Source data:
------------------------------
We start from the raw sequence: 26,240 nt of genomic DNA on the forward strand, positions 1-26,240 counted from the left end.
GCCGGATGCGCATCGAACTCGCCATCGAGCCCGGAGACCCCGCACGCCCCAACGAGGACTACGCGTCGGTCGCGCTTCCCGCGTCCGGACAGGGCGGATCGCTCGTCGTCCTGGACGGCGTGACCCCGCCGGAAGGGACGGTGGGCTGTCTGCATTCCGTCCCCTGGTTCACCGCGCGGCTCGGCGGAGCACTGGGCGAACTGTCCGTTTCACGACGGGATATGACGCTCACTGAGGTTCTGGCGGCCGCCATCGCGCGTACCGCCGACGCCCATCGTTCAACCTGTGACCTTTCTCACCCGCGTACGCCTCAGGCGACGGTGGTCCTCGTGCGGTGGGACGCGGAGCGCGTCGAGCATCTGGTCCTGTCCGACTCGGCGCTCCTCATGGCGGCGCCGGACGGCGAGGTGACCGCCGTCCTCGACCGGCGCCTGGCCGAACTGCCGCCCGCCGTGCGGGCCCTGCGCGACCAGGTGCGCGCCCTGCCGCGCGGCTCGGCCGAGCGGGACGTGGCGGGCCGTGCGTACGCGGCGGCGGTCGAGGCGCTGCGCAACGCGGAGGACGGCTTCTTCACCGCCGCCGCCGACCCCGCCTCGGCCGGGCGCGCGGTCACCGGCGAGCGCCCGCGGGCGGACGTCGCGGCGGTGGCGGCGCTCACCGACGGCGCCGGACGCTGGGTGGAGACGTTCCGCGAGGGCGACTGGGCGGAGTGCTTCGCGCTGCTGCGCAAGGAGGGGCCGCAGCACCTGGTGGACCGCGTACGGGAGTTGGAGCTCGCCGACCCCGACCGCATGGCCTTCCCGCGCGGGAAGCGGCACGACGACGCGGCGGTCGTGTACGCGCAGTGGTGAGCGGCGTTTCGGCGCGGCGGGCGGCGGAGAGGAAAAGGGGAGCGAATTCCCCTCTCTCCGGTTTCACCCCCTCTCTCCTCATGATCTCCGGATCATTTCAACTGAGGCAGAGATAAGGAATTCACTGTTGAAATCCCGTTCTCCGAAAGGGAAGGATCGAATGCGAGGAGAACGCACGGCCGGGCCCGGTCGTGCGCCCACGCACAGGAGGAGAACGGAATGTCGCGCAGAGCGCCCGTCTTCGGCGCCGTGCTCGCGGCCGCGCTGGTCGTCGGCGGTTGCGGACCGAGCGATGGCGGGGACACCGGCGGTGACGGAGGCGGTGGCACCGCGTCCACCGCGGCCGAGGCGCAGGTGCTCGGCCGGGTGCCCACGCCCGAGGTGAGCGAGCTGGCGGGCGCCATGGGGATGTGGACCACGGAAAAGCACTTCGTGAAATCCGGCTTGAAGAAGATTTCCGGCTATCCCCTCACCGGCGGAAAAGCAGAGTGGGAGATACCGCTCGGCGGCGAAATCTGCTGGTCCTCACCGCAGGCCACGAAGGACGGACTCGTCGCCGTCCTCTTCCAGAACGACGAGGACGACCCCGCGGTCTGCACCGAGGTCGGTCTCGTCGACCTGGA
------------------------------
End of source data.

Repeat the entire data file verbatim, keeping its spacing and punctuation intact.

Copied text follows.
We start from the raw sequence: 26,240 nt of genomic DNA on the forward strand, positions 1-26,240 counted from the left end.
GCCGGATGCGCATCGAACTCGCCATCGAGCCCGGAGACCCCGCACGCCCCAACGAGGACTACGCGTCGGTCGCGCTTCCCGCGTCCGGACAGGGCGGATCGCTCGTCGTCCTGGACGGCGTGACCCCGCCGGAAGGGACGGTGGGCTGTCTGCATTCCGTCCCCTGGTTCACCGCGCGGCTCGGCGGAGCACTGGGCGAACTGTCCGTTTCACGACGGGATATGACGCTCACTGAGGTTCTGGCGGCCGCCATCGCGCGTACCGCCGACGCCCATCGTTCAACCTGTGACCTTTCTCACCCGCGTACGCCTCAGGCGACGGTGGTCCTCGTGCGGTGGGACGCGGAGCGCGTCGAGCATCTGGTCCTGTCCGACTCGGCGCTCCTCATGGCGGCGCCGGACGGCGAGGTGACCGCCGTCCTCGACCGGCGCCTGGCCGAACTGCCGCCCGCCGTGCGGGCCCTGCGCGACCAGGTGCGCGCCCTGCCGCGCGGCTCGGCCGAGCGGGACGTGGCGGGCCGTGCGTACGCGGCGGCGGTCGAGGCGCTGCGCAACGCGGAGGACGGCTTCTTCACCGCCGCCGCCGACCCCGCCTCGGCCGGGCGCGCGGTCACCGGCGAGCGCCCGCGGGCGGACGTCGCGGCGGTGGCGGCGCTCACCGACGGCGCCGGACGCTGGGTGGAGACGTTCCGCGAGGGCGACTGGGCGGAGTGCTTCGCGCTGCTGCGCAAGGAGGGGCCGCAGCACCTGGTGGACCGCGTACGGGAGTTGGAGCTCGCCGACCCCGACCGCATGGCCTTCCCGCGCGGGAAGCGGCACGACGACGCGGCGGTCGTGTACGCGCAGTGGTGAGCGGCGTTTCGGCGCGGCGGGCGGCGGAGAGGAAAAGGGGAGCGAATTCCCCTCTCTCCGGTTTCACCCCCTCTCTCCTCATGATCTCCGGATCATTTCAACTGAGGCAGAGATAAGGAATTCACTGTTGAAATCCCGTTCTCCGAAAGGGAAGGATCGAATGCGAGGAGAACGCACGGCCGGGCCCGGTCGTGCGCCCACGCACAGGAGGAGAACGGAATGTCGCGCAGAGCGCCCGTCTTCGGCGCCGTGCTCGCGGCCGCGCTGGTCGTCGGCGGTTGCGGACCGAGCGATGGCGGGGACACCGGCGGTGACGGAGGCGGTGGCACCGCGTCCACCGCGGCCGAGGCGCAGGTGCTCGGCCGGGTGCCCACGCCCGAGGTGAGCGAGCTGGCGGGCGCCATGGGGATGTGGACCACGGAAAAGCACTTCGTGAAATCCGGCTTGAAGAAGATTTCCGGCTATCCCCTCACCGGCGGAAAAGCAGAGTGGGAGATACCGCTCGGCGGCGAAATCTGCTGGTCCTCACCGCAGGCCACGAAGGACGGACTCGTCGCCGTCCTCTTCCAGAACGACGAGGACGACCCCGCGGTCTGCACCGAGGTCGGTCTCGTCGACCTGGA